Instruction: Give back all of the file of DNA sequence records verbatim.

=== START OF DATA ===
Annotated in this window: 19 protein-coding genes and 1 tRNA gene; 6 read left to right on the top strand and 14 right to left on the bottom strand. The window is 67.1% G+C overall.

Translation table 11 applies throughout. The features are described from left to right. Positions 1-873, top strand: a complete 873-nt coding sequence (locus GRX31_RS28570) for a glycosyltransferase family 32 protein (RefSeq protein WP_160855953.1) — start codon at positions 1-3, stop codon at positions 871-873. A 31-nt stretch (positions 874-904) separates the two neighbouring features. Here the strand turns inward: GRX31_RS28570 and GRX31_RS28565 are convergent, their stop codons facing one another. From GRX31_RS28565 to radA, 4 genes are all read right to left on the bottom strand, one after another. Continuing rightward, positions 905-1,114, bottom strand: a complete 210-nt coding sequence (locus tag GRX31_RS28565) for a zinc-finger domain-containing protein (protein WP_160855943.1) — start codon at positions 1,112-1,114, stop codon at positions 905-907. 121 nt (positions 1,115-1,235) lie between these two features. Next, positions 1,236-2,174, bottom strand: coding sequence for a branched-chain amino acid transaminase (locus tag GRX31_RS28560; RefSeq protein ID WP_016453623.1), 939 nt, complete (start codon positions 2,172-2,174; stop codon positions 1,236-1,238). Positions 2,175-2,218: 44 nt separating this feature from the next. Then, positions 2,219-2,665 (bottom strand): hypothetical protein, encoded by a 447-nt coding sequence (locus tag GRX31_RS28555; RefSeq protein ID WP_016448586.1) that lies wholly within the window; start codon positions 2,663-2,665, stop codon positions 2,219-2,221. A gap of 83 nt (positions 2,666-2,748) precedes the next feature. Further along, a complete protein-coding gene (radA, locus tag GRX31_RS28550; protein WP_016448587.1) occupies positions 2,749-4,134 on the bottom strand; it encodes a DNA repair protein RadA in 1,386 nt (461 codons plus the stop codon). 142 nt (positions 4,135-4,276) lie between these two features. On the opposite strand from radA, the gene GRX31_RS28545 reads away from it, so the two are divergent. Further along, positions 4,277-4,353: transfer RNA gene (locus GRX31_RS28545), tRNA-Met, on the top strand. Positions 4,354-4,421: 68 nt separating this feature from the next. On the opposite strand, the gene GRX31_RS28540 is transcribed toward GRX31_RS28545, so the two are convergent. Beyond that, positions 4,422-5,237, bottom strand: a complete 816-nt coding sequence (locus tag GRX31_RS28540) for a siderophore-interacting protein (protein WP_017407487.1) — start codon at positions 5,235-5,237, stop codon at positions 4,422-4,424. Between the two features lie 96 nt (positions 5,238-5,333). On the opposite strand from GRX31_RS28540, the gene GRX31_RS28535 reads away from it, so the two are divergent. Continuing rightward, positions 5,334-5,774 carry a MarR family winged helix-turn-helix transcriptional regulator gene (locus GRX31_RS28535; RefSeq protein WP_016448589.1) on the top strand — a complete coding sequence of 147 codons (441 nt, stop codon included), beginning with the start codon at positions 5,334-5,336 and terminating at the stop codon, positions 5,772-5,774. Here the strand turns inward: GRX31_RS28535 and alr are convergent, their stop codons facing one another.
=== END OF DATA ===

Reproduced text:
Annotated in this window: 19 protein-coding genes and 1 tRNA gene; 6 read left to right on the top strand and 14 right to left on the bottom strand. The window is 67.1% G+C overall.

Translation table 11 applies throughout. The features are described from left to right. Positions 1-873, top strand: a complete 873-nt coding sequence (locus GRX31_RS28570) for a glycosyltransferase family 32 protein (RefSeq protein WP_160855953.1) — start codon at positions 1-3, stop codon at positions 871-873. A 31-nt stretch (positions 874-904) separates the two neighbouring features. Here the strand turns inward: GRX31_RS28570 and GRX31_RS28565 are convergent, their stop codons facing one another. From GRX31_RS28565 to radA, 4 genes are all read right to left on the bottom strand, one after another. Continuing rightward, positions 905-1,114, bottom strand: a complete 210-nt coding sequence (locus tag GRX31_RS28565) for a zinc-finger domain-containing protein (protein WP_160855943.1) — start codon at positions 1,112-1,114, stop codon at positions 905-907. 121 nt (positions 1,115-1,235) lie between these two features. Next, positions 1,236-2,174, bottom strand: coding sequence for a branched-chain amino acid transaminase (locus tag GRX31_RS28560; RefSeq protein ID WP_016453623.1), 939 nt, complete (start codon positions 2,172-2,174; stop codon positions 1,236-1,238). Positions 2,175-2,218: 44 nt separating this feature from the next. Then, positions 2,219-2,665 (bottom strand): hypothetical protein, encoded by a 447-nt coding sequence (locus tag GRX31_RS28555; RefSeq protein ID WP_016448586.1) that lies wholly within the window; start codon positions 2,663-2,665, stop codon positions 2,219-2,221. A gap of 83 nt (positions 2,666-2,748) precedes the next feature. Further along, a complete protein-coding gene (radA, locus tag GRX31_RS28550; protein WP_016448587.1) occupies positions 2,749-4,134 on the bottom strand; it encodes a DNA repair protein RadA in 1,386 nt (461 codons plus the stop codon). 142 nt (positions 4,135-4,276) lie between these two features. On the opposite strand from radA, the gene GRX31_RS28545 reads away from it, so the two are divergent. Further along, positions 4,277-4,353: transfer RNA gene (locus GRX31_RS28545), tRNA-Met, on the top strand. Positions 4,354-4,421: 68 nt separating this feature from the next. On the opposite strand, the gene GRX31_RS28540 is transcribed toward GRX31_RS28545, so the two are convergent. Beyond that, positions 4,422-5,237, bottom strand: a complete 816-nt coding sequence (locus tag GRX31_RS28540) for a siderophore-interacting protein (protein WP_017407487.1) — start codon at positions 5,235-5,237, stop codon at positions 4,422-4,424. Between the two features lie 96 nt (positions 5,238-5,333). On the opposite strand from GRX31_RS28540, the gene GRX31_RS28535 reads away from it, so the two are divergent. Continuing rightward, positions 5,334-5,774 carry a MarR family winged helix-turn-helix transcriptional regulator gene (locus GRX31_RS28535; RefSeq protein WP_016448589.1) on the top strand — a complete coding sequence of 147 codons (441 nt, stop codon included), beginning with the start codon at positions 5,334-5,336 and terminating at the stop codon, positions 5,772-5,774. Here the strand turns inward: GRX31_RS28535 and alr are convergent, their stop codons facing one another.